John Pavlovitz’s bottom line: Faith should be a life of love
If you follow religious commentary online, it’s hard to ignore John Pavlovitz. His blog, Stuff That Needs to Be Said, recently surpassed 100 million total page views. In 2013, a year after launching the blog, Pavlovitz was fired from his church for his “provocative” articles. He remains provocative today. “The steady stream of vitriol I receive from professed Christians who identify as MAGA or QAnon or Republican is completely understandable,” he wrote in a November 5 post. “They’re coming face to face with the sobering reality that they are antithetical to Jesus.”
Pavlovitz describes himself as “a theological mutt.” He summarizes his spiritual journey as a “five-decade pilgrimage . . . from obedient Catholic altar boy to disenchanted teen to hopeful agnostic to defiant atheist to overconfident United Methodist megachurch pastor to deconstructing progressive to humanist Christian to whoever and whatever I am today.”
I’ve appreciated Pavlovitz’s blog posts in recent years, especially his searing and fearless critique of Donald Trump and the evangelicals who love, support, and seemingly worship him. I also enjoyed his previous book, A Bigger Table: Building Messy, Authentic, and Hopeful Spiritual Community. Still, when I first heard about If God Is Love, Don’t Be a Jerk, I wasn’t inclined to read it. The title felt contrived and superficial.
I eventually relented and read the book. I’m glad I did, because it’s anything but superficial. It reads something like “the Gospel according to John Pavlovitz,” providing insightful and engaging reflections on some of the most important faith issues of the 21st century.
Pavlovitz discarded simplistic religious certainty a long time ago. “Some days it’s difficult to know what I believe about God anymore,” he writes. “I’m perfectly comfortable hovering somewhere between orthodoxy and heresy. . . . If there’s any constant in the search for God, it should be marked by unsettledness, like trying to wrap your arms around fog.” He finds comfort in his embrace of ambiguity by appealing to the language of Matthew 7, where he describes himself as “an asker with more questions, a seeker still looking, a knocker approaching new doors.”
Like many of us, Pavlovitz has grown increasingly disillusioned with institutional religion. “Organized religion has been an exercise in diminishing returns,” he writes. In his opening chapter he speaks about outgrowing the “God box” which is too small, constricted, and outdated. He writes, “I’m not necessarily telling you to abandon your faith tradition or that it’s unhealthy for you—but I am telling you that your faith tradition is ultimately incomplete.” Pavlovitz recognizes that this process can be painful for some. “When you begin to unbox God, you may find yourself uncomfortable in church or religion because these places begin to feel restrictive to your soul. . . . That’s when you discover that God has left the building and that maybe you need to as well.”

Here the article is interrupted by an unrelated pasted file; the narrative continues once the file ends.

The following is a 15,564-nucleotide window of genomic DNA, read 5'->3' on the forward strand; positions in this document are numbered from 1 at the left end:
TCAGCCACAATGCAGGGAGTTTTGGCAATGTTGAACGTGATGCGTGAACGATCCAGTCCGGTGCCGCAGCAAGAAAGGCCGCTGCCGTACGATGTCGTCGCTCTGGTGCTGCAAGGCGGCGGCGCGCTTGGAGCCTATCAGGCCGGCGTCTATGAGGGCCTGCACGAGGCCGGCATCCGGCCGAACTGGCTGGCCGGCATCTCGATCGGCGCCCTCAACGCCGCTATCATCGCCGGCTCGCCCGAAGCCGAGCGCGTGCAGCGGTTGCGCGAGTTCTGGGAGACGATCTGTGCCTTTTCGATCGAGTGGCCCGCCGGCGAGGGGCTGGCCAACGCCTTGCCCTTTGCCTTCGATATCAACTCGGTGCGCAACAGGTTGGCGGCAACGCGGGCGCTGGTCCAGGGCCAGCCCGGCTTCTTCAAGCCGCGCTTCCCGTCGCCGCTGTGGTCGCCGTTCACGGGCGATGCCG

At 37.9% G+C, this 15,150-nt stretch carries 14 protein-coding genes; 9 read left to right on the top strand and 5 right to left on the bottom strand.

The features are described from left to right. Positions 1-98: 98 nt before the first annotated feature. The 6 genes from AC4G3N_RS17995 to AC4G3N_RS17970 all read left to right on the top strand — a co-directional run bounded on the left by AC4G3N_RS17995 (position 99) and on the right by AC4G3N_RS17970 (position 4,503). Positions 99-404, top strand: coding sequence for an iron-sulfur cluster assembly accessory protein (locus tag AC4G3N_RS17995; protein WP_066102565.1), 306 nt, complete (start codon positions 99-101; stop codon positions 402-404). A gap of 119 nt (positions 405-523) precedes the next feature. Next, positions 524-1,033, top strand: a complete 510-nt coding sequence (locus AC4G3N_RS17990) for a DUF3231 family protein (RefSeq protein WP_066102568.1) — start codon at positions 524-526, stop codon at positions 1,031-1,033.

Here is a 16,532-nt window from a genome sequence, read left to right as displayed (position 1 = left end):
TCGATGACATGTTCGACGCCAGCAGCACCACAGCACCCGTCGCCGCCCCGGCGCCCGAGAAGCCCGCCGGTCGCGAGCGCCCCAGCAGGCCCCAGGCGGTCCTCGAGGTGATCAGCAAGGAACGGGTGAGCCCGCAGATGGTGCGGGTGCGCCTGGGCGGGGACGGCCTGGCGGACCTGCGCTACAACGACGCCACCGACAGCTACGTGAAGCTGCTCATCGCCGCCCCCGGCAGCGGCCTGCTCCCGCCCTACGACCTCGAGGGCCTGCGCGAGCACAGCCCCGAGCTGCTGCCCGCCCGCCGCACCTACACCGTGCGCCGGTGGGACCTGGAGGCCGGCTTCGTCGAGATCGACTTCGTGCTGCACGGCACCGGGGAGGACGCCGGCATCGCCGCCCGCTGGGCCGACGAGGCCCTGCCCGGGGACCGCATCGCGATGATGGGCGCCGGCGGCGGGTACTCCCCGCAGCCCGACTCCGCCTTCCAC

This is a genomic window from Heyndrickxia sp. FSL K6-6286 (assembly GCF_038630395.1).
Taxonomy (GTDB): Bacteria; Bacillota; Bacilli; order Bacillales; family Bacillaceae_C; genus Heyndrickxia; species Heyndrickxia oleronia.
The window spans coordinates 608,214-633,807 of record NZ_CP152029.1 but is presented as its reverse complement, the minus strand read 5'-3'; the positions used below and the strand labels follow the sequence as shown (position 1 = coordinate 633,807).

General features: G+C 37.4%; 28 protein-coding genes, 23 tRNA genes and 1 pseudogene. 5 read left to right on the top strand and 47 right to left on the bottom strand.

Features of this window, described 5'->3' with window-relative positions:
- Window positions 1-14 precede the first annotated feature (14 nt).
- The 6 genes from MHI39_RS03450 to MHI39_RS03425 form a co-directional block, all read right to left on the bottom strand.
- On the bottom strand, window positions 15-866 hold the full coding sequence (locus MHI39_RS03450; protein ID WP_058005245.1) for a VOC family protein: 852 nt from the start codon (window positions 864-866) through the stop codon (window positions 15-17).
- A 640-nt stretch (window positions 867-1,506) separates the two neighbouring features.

Pavlovitz’s strongest critique of institutional religion is directed toward the evangelical church, which, in his opinion, has become toxic beyond repair. “I can’t align myself with the human rights violations and overt racism and rabid nationalism that is defining Christianity in America. If being a Christian now means such things—count me out.” He laments that the evangelical church features “homophobic politicians and Muslim-hating celebrity evangelists and perpetually oppressed seasonal Christmas warriors: with gun-toting preachers and damnation-wielding social media trolls and predatory presidents. . . . This monstrosity claiming to be of Jesus would be unrecognizable to him.” Although Pavlovitz occasionally acknowledges that alternatives to toxic evangelicalism exist, he usually conflates it with American Christianity in general—which will feel to many readers like an unfair assertion.
Pavlovitz’s bottom line is that faith should result in a life of love. That thesis is reflected in the book’s subtitle, which suggests that authentic faith will make people into better humans. He summarizes his core message by saying, “the single conclusion I’ve come to as a result of all my study and prayer and wrestling and preaching, the sole fixed truth I can hold on to, is that faith shouldn’t make you a jerk. That’s it. . . . your theology is only valid to the degree that your life is loving.” The book’s final sentence is a plea: “For God’s sake and for the sake of hurting, exhausted, scared human beings around us, if we accomplish only one thing with our remaining days, let’s love one another.”
The book also includes Pavlovitz’s take on many other topics—including homosexuality, abortion, scripture, hell, providence, prayer, holy anger, Christian nationalism, and a gender-fluid God. I would have been interested in hearing Pavlovitz’s thoughts on some of the thorny theological questions readers of my website often grapple with: Is God personal? Does God intervene in the world? Was Jesus divine? Should I remain in church if I no longer believe, especially if I work at one? But no book can deal with everything, and this volume doesn’t pretend to be a systematic theology.
I would also have preferred fewer critiques of toxic faith and more prescriptions for making the church healthier, both for those who choose to remain in it and for the world that it helps shape. Still, If God Is Love, Don’t Be a Jerk is well worth reading. Since Pavlovitz’s primary audience isn’t the academy or the professional clergy guild but rather ordinary people trying to make sense of their faith during challenging times, perhaps his title is spot on. If today’s believers (and skeptics) could refrain from being jerks, the world would be a far better place indeed.